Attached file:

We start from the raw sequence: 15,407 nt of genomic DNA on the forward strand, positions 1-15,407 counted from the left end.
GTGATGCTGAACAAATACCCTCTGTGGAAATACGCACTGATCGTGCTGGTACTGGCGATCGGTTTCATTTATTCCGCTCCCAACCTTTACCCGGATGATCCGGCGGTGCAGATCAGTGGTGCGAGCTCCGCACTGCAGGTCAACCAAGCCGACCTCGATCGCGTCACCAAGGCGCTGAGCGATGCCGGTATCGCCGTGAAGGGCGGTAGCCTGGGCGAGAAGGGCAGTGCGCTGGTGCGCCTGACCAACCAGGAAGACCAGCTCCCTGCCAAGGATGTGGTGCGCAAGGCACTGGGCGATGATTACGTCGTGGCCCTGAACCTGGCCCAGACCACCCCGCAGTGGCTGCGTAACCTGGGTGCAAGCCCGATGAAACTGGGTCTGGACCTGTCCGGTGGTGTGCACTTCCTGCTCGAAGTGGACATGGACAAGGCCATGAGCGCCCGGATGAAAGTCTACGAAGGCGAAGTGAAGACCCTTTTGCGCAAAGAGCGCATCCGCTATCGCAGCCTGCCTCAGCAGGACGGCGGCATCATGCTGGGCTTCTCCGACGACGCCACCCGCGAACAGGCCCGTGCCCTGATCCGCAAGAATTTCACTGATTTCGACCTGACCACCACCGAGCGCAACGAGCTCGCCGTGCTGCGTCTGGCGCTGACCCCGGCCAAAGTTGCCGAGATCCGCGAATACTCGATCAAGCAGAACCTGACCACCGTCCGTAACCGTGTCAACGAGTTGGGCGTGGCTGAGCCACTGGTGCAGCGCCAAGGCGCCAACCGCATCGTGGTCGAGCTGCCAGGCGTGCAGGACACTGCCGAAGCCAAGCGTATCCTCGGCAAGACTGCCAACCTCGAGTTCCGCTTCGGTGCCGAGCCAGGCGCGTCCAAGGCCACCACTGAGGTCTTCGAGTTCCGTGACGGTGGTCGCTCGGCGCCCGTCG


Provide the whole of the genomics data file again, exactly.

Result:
We start from the raw sequence: 15,407 nt of genomic DNA on the forward strand, positions 1-15,407 counted from the left end.
GTGATGCTGAACAAATACCCTCTGTGGAAATACGCACTGATCGTGCTGGTACTGGCGATCGGTTTCATTTATTCCGCTCCCAACCTTTACCCGGATGATCCGGCGGTGCAGATCAGTGGTGCGAGCTCCGCACTGCAGGTCAACCAAGCCGACCTCGATCGCGTCACCAAGGCGCTGAGCGATGCCGGTATCGCCGTGAAGGGCGGTAGCCTGGGCGAGAAGGGCAGTGCGCTGGTGCGCCTGACCAACCAGGAAGACCAGCTCCCTGCCAAGGATGTGGTGCGCAAGGCACTGGGCGATGATTACGTCGTGGCCCTGAACCTGGCCCAGACCACCCCGCAGTGGCTGCGTAACCTGGGTGCAAGCCCGATGAAACTGGGTCTGGACCTGTCCGGTGGTGTGCACTTCCTGCTCGAAGTGGACATGGACAAGGCCATGAGCGCCCGGATGAAAGTCTACGAAGGCGAAGTGAAGACCCTTTTGCGCAAAGAGCGCATCCGCTATCGCAGCCTGCCTCAGCAGGACGGCGGCATCATGCTGGGCTTCTCCGACGACGCCACCCGCGAACAGGCCCGTGCCCTGATCCGCAAGAATTTCACTGATTTCGACCTGACCACCACCGAGCGCAACGAGCTCGCCGTGCTGCGTCTGGCGCTGACCCCGGCCAAAGTTGCCGAGATCCGCGAATACTCGATCAAGCAGAACCTGACCACCGTCCGTAACCGTGTCAACGAGTTGGGCGTGGCTGAGCCACTGGTGCAGCGCCAAGGCGCCAACCGCATCGTGGTCGAGCTGCCAGGCGTGCAGGACACTGCCGAAGCCAAGCGTATCCTCGGCAAGACTGCCAACCTCGAGTTCCGCTTCGGTGCCGAGCCAGGCGCGTCCAAGGCCACCACTGAGGTCTTCGAGTTCCGTGACGGTGGTCGCTCGGCGCCCGTCG